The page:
Trump says he 'jokingly' said less testing would mean less coronavirus cases

President TrumpDonald John TrumpProtesters tear down statue of Christopher Columbus in Baltimore 'Independence Day' star Bill Pullman urges Americans to wear a 'freedom mask' in July 4 PSA Protesters burn American flag outside White House after Trump's July Fourth address MORE on Thursday night said that he was merely joking when he said over the weekend that less testing would mean fewer confirmed cases of the coronavirus.

“Sometimes I jokingly say, or sarcastically say, if we didn’t do tests we would look great,” Trump told Sean HannitySean Patrick HannityThe Hill's Coronavirus Report: Stagwell President Mark Penn says Trump is losing on fighting the virus; Fauci says U.S. 'going in the wrong direction' in fight against virus Trump dings CNN, 'Morning Joe' ratings as Tucker Carlson sets record The Hill's Morning Report - Republicans shift, urge people to wear masks MORE during a televised Fox News town hall event. “But you know what? It’s not the right thing to do.”

At the president's campaign rally in Tulsa, Okla., on Saturday, Trump said that he'd ordered the country's testing for new cases of COVID-19 to be slowed down.


White House press secretary Kayleigh McEnany said that the comment was "made in jest," but when asked about his comments on Tuesday, Trump said, “I don’t kid. Let me make it clear.”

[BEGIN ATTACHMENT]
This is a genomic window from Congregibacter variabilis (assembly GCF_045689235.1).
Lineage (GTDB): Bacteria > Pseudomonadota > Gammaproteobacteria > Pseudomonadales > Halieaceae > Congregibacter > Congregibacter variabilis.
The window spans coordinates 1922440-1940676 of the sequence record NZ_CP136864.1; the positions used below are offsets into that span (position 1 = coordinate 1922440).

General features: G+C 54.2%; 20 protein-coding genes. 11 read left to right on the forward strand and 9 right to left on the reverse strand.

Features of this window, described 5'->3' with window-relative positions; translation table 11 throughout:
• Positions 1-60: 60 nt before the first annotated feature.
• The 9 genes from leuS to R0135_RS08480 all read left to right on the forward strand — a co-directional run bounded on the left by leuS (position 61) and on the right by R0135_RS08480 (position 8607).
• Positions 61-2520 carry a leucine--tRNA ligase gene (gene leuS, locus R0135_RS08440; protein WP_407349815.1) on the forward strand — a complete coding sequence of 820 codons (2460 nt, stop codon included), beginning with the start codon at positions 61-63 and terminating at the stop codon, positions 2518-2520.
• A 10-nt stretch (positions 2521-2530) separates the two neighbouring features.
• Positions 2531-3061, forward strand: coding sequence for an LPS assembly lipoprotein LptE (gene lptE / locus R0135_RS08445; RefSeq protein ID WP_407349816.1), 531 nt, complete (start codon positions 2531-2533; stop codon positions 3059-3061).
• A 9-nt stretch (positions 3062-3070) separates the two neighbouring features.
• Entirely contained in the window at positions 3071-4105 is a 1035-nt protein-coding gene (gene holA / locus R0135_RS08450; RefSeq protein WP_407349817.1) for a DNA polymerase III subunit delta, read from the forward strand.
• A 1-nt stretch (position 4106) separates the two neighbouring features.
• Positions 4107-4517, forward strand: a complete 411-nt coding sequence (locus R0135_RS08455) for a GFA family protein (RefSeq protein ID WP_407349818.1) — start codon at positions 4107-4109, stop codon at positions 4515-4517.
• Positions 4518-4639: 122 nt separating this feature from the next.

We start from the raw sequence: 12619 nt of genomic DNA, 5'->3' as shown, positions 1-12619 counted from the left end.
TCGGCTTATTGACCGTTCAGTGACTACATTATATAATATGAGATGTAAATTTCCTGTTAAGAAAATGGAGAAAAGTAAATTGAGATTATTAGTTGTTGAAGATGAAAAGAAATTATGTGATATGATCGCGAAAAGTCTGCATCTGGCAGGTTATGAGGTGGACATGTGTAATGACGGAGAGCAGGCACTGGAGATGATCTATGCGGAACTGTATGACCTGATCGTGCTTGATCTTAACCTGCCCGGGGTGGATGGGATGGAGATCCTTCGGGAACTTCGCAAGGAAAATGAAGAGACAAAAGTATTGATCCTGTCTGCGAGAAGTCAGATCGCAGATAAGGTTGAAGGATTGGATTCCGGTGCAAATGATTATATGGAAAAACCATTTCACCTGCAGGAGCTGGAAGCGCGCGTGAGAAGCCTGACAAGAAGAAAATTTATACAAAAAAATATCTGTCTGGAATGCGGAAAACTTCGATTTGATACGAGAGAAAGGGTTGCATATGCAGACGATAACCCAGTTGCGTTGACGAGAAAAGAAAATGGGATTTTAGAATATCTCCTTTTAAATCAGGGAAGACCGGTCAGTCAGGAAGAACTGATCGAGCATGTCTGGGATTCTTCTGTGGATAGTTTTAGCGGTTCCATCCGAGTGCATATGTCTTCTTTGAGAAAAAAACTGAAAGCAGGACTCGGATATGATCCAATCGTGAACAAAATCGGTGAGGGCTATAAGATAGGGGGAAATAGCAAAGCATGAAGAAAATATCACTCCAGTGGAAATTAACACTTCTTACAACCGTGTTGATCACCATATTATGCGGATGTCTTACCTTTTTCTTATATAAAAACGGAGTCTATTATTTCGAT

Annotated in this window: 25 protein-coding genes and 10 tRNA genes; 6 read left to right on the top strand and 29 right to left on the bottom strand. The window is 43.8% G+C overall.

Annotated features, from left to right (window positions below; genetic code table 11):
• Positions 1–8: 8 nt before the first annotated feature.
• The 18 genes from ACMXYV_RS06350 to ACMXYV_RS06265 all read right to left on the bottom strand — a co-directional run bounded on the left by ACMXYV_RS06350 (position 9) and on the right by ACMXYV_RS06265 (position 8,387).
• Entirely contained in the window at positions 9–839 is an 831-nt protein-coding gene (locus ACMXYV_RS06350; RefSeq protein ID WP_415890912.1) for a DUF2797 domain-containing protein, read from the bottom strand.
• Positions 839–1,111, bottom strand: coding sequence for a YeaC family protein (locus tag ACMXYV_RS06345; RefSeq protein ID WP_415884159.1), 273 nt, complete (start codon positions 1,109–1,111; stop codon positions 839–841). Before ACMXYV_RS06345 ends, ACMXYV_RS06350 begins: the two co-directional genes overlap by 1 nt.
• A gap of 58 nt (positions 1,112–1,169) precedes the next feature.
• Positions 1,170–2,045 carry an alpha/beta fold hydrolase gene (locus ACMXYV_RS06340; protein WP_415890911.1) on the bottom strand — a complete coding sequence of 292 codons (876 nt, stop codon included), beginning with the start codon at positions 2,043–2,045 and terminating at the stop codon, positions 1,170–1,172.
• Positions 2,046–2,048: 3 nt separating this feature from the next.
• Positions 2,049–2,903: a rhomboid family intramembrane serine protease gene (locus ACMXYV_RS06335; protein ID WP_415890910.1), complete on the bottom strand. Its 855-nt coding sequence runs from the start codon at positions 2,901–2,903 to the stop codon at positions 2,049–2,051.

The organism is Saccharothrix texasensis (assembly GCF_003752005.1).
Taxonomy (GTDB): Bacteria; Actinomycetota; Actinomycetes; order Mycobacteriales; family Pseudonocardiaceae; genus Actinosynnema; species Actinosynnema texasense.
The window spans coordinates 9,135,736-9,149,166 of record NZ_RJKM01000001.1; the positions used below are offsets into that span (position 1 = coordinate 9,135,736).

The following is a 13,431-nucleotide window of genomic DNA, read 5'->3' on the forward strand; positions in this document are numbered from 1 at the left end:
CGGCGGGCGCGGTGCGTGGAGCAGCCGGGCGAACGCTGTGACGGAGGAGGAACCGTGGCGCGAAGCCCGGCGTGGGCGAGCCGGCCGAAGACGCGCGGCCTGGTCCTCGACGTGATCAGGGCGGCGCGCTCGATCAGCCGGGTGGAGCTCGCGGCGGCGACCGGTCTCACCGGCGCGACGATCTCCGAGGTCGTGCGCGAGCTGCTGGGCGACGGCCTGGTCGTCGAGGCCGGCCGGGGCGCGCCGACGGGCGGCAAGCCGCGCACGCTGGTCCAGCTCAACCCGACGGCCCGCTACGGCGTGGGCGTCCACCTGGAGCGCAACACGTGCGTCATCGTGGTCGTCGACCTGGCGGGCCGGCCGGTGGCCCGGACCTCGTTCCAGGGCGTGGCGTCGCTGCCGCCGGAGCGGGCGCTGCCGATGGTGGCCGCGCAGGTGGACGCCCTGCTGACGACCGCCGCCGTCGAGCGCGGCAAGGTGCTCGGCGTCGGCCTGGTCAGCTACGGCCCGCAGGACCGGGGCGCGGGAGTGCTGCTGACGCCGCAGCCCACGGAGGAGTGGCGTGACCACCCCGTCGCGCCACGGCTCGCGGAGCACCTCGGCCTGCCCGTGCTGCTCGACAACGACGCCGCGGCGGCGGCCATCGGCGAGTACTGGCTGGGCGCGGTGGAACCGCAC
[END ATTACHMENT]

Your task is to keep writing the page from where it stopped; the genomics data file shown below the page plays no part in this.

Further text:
Anthony FauciAnthony FauciTrump hits 'radical left,' news media, China in Independence Day address White House looks to make 'we need to live with it' the new tone on coronavirus: report Rand Paul's exchange with Fauci was exactly what America needed MORE, director of the National Institute of Allergy and Infectious Diseases and an integral member of the White House's coronavirus task force, told a House panel this week that testing was actually being ramped up, not decreased.

Trump has persistently pushed the notion that the current spike in coronavirus cases that the U.S. is facing is due to testing. 

“If we didn’t do testing, we would have no cases,” Trump said during the town hall.

The comments come as the nation saw a daily record for new cases on Thursday with more than 40,000.

The U.S. has more than 2.4 million confirmed cases of the virus, more than any country in the world, and more than 120,000 deaths.

Also during the town hall, Trump said that he expects a vaccine to be ready by the end of the year, though many health experts have said that a vaccine might not be widely available until next summer.